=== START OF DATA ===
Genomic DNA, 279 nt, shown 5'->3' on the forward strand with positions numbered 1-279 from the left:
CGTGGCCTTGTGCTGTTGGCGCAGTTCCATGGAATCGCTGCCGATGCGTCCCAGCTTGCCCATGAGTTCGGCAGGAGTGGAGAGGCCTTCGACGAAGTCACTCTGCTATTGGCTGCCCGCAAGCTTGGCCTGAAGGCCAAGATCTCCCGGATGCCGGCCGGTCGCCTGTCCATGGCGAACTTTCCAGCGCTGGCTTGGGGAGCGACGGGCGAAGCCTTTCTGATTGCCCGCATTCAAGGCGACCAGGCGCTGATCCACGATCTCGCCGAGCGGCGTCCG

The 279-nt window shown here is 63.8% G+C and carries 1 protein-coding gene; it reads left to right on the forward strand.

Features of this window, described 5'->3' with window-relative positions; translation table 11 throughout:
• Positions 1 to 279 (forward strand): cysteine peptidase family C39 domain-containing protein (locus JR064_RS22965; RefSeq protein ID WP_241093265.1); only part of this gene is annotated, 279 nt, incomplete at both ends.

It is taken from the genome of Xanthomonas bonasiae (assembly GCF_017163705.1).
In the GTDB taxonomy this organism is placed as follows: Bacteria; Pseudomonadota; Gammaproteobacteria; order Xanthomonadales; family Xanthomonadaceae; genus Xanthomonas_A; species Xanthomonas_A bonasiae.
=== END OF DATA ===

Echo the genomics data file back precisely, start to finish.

Genomic DNA, 279 nt, shown 5'->3' on the forward strand with positions numbered 1-279 from the left:
CGTGGCCTTGTGCTGTTGGCGCAGTTCCATGGAATCGCTGCCGATGCGTCCCAGCTTGCCCATGAGTTCGGCAGGAGTGGAGAGGCCTTCGACGAAGTCACTCTGCTATTGGCTGCCCGCAAGCTTGGCCTGAAGGCCAAGATCTCCCGGATGCCGGCCGGTCGCCTGTCCATGGCGAACTTTCCAGCGCTGGCTTGGGGAGCGACGGGCGAAGCCTTTCTGATTGCCCGCATTCAAGGCGACCAGGCGCTGATCCACGATCTCGCCGAGCGGCGTCCG

The 279-nt window shown here is 63.8% G+C and carries 1 protein-coding gene; it reads left to right on the forward strand.

Features of this window, described 5'->3' with window-relative positions; translation table 11 throughout:
• Positions 1 to 279 (forward strand): cysteine peptidase family C39 domain-containing protein (locus JR064_RS22965; RefSeq protein ID WP_241093265.1); only part of this gene is annotated, 279 nt, incomplete at both ends.

It is taken from the genome of Xanthomonas bonasiae (assembly GCF_017163705.1).
In the GTDB taxonomy this organism is placed as follows: Bacteria; Pseudomonadota; Gammaproteobacteria; order Xanthomonadales; family Xanthomonadaceae; genus Xanthomonas_A; species Xanthomonas_A bonasiae.